Tech review: Aorus NVMe Gen4 is a solid-state drive for the future

The Aorus touts a sequential read speed of up to 5,000MB/s and a sequential write speed of up to 4,400MB/s. PHOTO: AORUS

The Aorus NVMe Gen4 SSD is one of the first solid-state drives (SSD) in the market to support the latest PCIe 4.0 interface.

This interface is used to connect expansion cards such as graphics cards and storage drives in computers. The new 4.0 standard basically doubles the bandwidth of its predecessor, which should significantly benefit storage devices such as SSDs.

The Aorus, for instance, touts a sequential read speed of up to 5,000MB/s and a sequential write speed of up to 4,400MBps. In comparison, a typical PCIe 3.0 SSD such as the Samsung 970 Evo Plus offers a sequential read speed of up to 3,500MBps and a sequential write speed of up to 3,300MBps.

But there is a catch. AMD's X570 chipset is currently the only platform that supports the PCIe 4.0 interface. Rival Intel is only expected to have PCIe 4.0 support from early next year.

I tested the 2TB version of the Aorus SSD, which is also available in 500GB and 1TB capacities. It comes in the M.2 form factor and is housed in a relatively bulky copper heatsink. From the side, it looks like a single Kit Kat chocolate bar. It uses a Phison controller that supports the PCIe 4.0 standard. This controller is responsible for managing the SSD's memory.

Inside the Aorus are 96 layers of flash memory from Toshiba. It has a warranty of five years or up to 1,800 terabytes written (TBW) - whichever comes first. This 1,800 TBW rating is one of the highest endurance ratings for a 2TB SSD.

Aorus has included a software tool to monitor the health and status of the SSD. Besides showing key information such as the temperature of the SSD, this tool can also securely erase all the data on the SSD.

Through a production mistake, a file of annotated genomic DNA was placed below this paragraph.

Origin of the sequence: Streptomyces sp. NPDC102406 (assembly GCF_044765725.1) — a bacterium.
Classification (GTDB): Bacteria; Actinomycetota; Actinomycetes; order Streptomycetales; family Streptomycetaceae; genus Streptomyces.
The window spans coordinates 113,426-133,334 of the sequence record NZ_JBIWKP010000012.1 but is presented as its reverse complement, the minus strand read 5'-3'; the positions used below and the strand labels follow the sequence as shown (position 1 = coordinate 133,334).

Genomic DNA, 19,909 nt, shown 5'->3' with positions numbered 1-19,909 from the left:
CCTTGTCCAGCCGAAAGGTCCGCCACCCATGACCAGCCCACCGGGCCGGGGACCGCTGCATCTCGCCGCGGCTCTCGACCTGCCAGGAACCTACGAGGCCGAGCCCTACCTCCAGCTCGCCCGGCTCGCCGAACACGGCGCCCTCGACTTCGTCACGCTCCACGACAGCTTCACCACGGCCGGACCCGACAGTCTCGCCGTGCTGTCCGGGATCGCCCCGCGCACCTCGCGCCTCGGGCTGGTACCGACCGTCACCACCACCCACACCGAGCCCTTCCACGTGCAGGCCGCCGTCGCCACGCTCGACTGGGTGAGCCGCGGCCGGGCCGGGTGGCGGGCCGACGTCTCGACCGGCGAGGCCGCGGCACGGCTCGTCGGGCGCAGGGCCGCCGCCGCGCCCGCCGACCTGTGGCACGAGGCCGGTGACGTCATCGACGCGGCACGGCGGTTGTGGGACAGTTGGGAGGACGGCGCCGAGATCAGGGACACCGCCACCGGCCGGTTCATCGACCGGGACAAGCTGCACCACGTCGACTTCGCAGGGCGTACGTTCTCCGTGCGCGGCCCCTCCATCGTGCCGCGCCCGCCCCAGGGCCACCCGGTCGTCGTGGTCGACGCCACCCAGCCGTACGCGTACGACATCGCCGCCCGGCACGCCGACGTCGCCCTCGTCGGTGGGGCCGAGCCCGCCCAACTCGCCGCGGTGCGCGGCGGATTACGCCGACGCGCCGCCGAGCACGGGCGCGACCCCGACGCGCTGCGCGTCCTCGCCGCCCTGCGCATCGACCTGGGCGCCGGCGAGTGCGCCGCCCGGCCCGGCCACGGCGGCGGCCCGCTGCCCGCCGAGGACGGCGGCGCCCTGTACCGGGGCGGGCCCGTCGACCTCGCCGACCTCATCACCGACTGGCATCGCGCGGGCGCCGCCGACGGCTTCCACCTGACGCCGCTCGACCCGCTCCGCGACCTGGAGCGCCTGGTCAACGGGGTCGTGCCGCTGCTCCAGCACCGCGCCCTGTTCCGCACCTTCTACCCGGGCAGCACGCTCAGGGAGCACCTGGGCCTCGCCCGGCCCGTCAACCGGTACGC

In the CrystalDiskMark benchmark, the Aorus lived up to its performance claims. It took the top spot for sequential read speed and sequential write speed over its PCIe 3.0 competitors - and with a significant lead too. For instance, its sequential write speed of 4,236MBps was 21 per cent faster than the Samsung 970 Evo Plus (3,357MBps).

The Aorus did not fare too well in tests involving small data blocks. For blocks of 4KB size, it was slower than the Samsung 970 Evo Plus, with a write speed of 347MBps compared with the latter's 398MBps.

But the Aorus caught up for larger data blocks, thanks to its faster PCIe 4.0 standard. It managed a write speed of 3,960MBps for 8MB blocks compared with 3,090MBps for the Samsung SSD.

The Aorus' large heatsink seems to be doing a good job. Operating temperatures peaked at around 50 to 60 deg C. The Samsung 970 Evo Plus, which lacks a heatsink, hit temperatures of around 75 deg C.

As one of the first PCIe 4.0 SSDs available, the Aorus has the first-to-market advantage. It also performs well for sequential reads and writes, which should improve workloads that involve large file transfers. And to my surprise, it is priced competitively, especially the 2TB version.

On the other hand, you will need a compatible AMD system to get the best performance out of it, which may limit its appeal.

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Fast sequential read and write speeds

Supports latest PCIe 4.0 standard

Heatsink keeps SSD cool

Good price point


Fast speeds only evident with large file transfers

Currently supported only by AMD

Heatsink might be too large for smaller chassis


PRICE: $199 (500GB), $385 (1TB), $699 (2TB, version tested)

INTERFACE: PCIe 4.0 x4, NVMe 1.3

FORM FACTOR: M.2 (2280)

WARRANTY: 5 years






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